The name Harvard inspires awe, and so does this course.
First things first: it’s not a let’s-get-dirty-quick course where you tiptoe around Machine Learning by writing a snippet here or a script here. This course is a severe fire baptism that demands hard work and a significant investment of time.
The course comes with free videos, code (hosted on GitHub), and solutions to lab exercises, so practically, you aren’t restrained by anything if you want to take it.
You…I am not kidding.
I’d say working professionals with decent math education, even though they might not be into math anymore (the habits of inference and proof are the most necessary thing). But once again, please be warned: you might think you’re good, but this course will feel like having hardened nails for breakfast — the practice problems are challenging enough to make you weep, but then, that might exactly be the thing you’re looking for!
Machine Learning (Andrew Ng)
Walk into a bar filled with data scientists and ask who Andrew Ng is, and you’ll get a beating of your life.
In the circles of data science and machine learning, Andrew Ng has achieved a godlike status, thanks to his exceptional course on Coursera — Machine Learning.
And if you doubt Andrew Ng’s credentials, I’ll let this speak for itself:
It’s a paid course, in that it’s part of Coursera’s pricing plan, but financial commitment and determination are not the only prerequisites. This is a long course as Andrew dives deep into the math behind all things ML and dissects popular algorithms. But thankfully, it’s a complete course, and you’ll be guided step by step into the darkest depths and brought back.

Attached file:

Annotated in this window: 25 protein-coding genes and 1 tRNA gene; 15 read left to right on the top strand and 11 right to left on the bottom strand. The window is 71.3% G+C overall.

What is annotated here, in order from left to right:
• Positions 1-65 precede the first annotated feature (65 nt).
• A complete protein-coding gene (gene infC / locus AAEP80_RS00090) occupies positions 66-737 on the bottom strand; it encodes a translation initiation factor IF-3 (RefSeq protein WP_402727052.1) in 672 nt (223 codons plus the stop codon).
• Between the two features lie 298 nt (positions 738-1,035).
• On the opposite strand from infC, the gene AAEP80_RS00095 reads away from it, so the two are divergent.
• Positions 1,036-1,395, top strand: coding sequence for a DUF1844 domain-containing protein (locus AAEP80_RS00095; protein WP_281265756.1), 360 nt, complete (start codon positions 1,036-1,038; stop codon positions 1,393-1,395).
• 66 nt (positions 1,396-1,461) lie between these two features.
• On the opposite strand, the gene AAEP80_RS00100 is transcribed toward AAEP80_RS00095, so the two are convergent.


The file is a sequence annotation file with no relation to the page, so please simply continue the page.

Highly recommended, mainly because flaunting the completion certificate of this course has become a thing today!
Applied Data Science with Python
Specializations on Coursera consist of a series of courses that aim to take you from zero to proficient in a particular concept. If you’re looking for a complete, serious yet friendly course on Data Science and Machine Learning with Python, I can’t recommend this specialization enough.
At the end of the course, you earn a certificate.
Practical Deep Learning For Coders
This course is a blessing and is my most favorite recommendation on this list if you’re a coder.
I’d say that again: if you’re a coder.
That’s because this course spends no time teaching you the basics of programming. The course description says so in very clear terms (emphasis are original):
We assume that everyone taking this course has at least one year of coding experience. The course uses python as the teaching language, so if you don’t already know python then we assume that you’ll spend the time to learn—for an experienced coder you should find that python is quite an easy language to learn.
So if you already know Python (if not learn here), or can get comfortable quickly, this is the perfect course for the pragmatists who want to build real, usable systems without worrying too much about the theoretical underpinnings of the algorithms.
I might even say it’s for the impatient tinkers (like me!) who hate ceremony and monotony.
And oh, did I mention it’s 100% free and has a great community?!
This was one hard list to compile. Not because there were not enough good sources, but because there were way too many!
Machine Learning is a domain that has literally exploded and is solving hard problems really elegantly, and so there are hundreds of courses online, free and paid, most of them being really, really good. But this can also be a source of confusion, which is why I’ve tried to boil it down to five for different types of learners according to their experience level.
Hope it helped!